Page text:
Growing up, my mom joked that I was hypochondriac. She constantly had to put up with me asking “Does this mole look funny to you?” and dreaded the announcement of a new virus outbreak for fear that I would start dreaming up symptoms. The week leading up to the very few times she took me to a doctor was usually spent with her trying to sooth my eye-popping nausea and assure me that they don’t usually perform surgery for stuffy noses. (No matter what was wrong with me, I was always convinced a doctor was just dying to slice into my abdomen.) When I wasn’t worrying about my health, I was finding other things to stress about. During the fall and winter of 1999, Y2K and the apocalypse left me an absolute wreck. I didn’t care that Prince had waited 12 years for that year to roll around and I certainly didn’t plan to celebrate in a purple, velvet bodysuit.
Fortunately as I got older, I did start to see things a bit more rationally. I started to realize that Bruce Willis probably wouldn’t have to save the planet in my lifetime, just as Dustin Hoffman probably wouldn’t be knocking at my door in a yellow quarantine jumpsuit. Have I completely stopped worrying about tumors and moles? No. Have I stopped fearing a Chicken Little existence? No. I now just stress and worry about more realistic things.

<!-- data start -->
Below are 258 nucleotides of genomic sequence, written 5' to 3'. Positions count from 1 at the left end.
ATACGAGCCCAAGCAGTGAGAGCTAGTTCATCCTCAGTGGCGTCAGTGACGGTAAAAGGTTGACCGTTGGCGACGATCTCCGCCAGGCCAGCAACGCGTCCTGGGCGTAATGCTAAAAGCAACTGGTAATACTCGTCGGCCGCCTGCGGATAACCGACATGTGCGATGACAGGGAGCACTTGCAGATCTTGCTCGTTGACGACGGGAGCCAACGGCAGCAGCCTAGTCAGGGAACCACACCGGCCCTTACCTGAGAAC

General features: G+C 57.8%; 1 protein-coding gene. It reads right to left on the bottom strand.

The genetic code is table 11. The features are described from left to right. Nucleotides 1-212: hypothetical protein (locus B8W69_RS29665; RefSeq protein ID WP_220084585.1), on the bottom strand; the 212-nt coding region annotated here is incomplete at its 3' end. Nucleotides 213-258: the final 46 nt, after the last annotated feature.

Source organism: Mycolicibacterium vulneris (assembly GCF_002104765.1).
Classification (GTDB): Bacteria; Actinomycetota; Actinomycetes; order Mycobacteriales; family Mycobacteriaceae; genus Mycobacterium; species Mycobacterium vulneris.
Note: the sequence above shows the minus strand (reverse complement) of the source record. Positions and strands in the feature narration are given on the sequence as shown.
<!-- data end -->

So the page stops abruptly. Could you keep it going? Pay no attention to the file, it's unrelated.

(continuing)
Now here’s the kicker: the stress of worrying I’ll get sick could actually make me sick. Check out what can happen to your body on stress:
Hair- High levels of stress may cause excessive hair loss.
Muscles- Spasmodic pains in the neck and shoulders, muscular skeletal aches, lower back pain, and various minor muscular twitches and nervous tics are more noticeable under stress.
Digestive Tract- Stress can aggravate diseases of the digestive tract, including gastritis and stomach ulcers.
Skin- Eczema or psoriasis sufferers may experience outbreak when under high levels of stress.
Lungs- Those with asthmatic conditions may be affected by stress.
Heart- Cardiovascular disease and hypertension are linked to accumulated stress.
Brain- Stress triggers mental and emotional problems, such as insomnia, headaches, personality changes, irritability, anxiety, and depression.
So what can you (and I say you, because I couldn’t possibly have a problem with stress myself) do to prevent such ailments? Well, you can start by taking 5 minutes out of your day to clear your head. Just forget everything pertaining to your everyday life and enjoy the quiet time. If silence isn’t your thing, try getting outside for a short walk. Can’t even find enough time for that? Why not try simple deep, belly breathing for a while. Another great way to combat stress is to simply eliminate the possibility for it. No, don’t quit your job or drop out of school, but try getting your personal life as organized as possible to eliminate the tiny stresses that can really pile up.
Remember, when all else fails, blame your mother. After all, she’s the one who passed the mutant hypochondriac gene on to me anyway!
My Healthy Choice of the Day: Sticking to my “no candy” rule today….except for the one, tiny Jolly Rancher I had at lunch.